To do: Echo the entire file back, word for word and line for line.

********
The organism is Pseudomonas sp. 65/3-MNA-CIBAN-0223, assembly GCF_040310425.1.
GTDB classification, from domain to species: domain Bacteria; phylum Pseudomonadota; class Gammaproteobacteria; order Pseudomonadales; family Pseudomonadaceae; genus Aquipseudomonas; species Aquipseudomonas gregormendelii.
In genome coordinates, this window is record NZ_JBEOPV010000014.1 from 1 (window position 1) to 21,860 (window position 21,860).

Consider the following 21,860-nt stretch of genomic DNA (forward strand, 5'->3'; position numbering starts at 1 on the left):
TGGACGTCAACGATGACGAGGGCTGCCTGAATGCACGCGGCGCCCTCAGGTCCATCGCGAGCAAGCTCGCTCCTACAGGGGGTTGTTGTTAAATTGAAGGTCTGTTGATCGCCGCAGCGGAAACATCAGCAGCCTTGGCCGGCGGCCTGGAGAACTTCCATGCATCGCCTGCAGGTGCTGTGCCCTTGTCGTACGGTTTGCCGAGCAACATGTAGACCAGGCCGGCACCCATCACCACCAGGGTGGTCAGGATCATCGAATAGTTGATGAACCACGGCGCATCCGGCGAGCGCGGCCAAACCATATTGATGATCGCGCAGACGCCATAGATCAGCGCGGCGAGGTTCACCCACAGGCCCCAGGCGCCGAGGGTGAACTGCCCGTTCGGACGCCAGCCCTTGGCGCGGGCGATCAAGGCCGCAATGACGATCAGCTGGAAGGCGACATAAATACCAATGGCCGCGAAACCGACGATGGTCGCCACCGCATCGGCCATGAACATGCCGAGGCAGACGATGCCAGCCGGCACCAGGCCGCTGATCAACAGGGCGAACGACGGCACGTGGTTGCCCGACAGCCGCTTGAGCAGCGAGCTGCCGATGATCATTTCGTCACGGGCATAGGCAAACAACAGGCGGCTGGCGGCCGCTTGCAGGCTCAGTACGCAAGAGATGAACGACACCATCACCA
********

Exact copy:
The organism is Pseudomonas sp. 65/3-MNA-CIBAN-0223, assembly GCF_040310425.1.
GTDB classification, from domain to species: domain Bacteria; phylum Pseudomonadota; class Gammaproteobacteria; order Pseudomonadales; family Pseudomonadaceae; genus Aquipseudomonas; species Aquipseudomonas gregormendelii.
In genome coordinates, this window is record NZ_JBEOPV010000014.1 from 1 (window position 1) to 21,860 (window position 21,860).

Consider the following 21,860-nt stretch of genomic DNA (forward strand, 5'->3'; position numbering starts at 1 on the left):
TGGACGTCAACGATGACGAGGGCTGCCTGAATGCACGCGGCGCCCTCAGGTCCATCGCGAGCAAGCTCGCTCCTACAGGGGGTTGTTGTTAAATTGAAGGTCTGTTGATCGCCGCAGCGGAAACATCAGCAGCCTTGGCCGGCGGCCTGGAGAACTTCCATGCATCGCCTGCAGGTGCTGTGCCCTTGTCGTACGGTTTGCCGAGCAACATGTAGACCAGGCCGGCACCCATCACCACCAGGGTGGTCAGGATCATCGAATAGTTGATGAACCACGGCGCATCCGGCGAGCGCGGCCAAACCATATTGATGATCGCGCAGACGCCATAGATCAGCGCGGCGAGGTTCACCCACAGGCCCCAGGCGCCGAGGGTGAACTGCCCGTTCGGACGCCAGCCCTTGGCGCGGGCGATCAAGGCCGCAATGACGATCAGCTGGAAGGCGACATAAATACCAATGGCCGCGAAACCGACGATGGTCGCCACCGCATCGGCCATGAACATGCCGAGGCAGACGATGCCAGCCGGCACCAGGCCGCTGATCAACAGGGCGAACGACGGCACGTGGTTGCCCGACAGCCGCTTGAGCAGCGAGCTGCCGATGATCATTTCGTCACGGGCATAGGCAAACAACAGGCGGCTGGCGGCCGCTTGCAGGCTCAGTACGCAAGAGATGAACGACACCATCACCA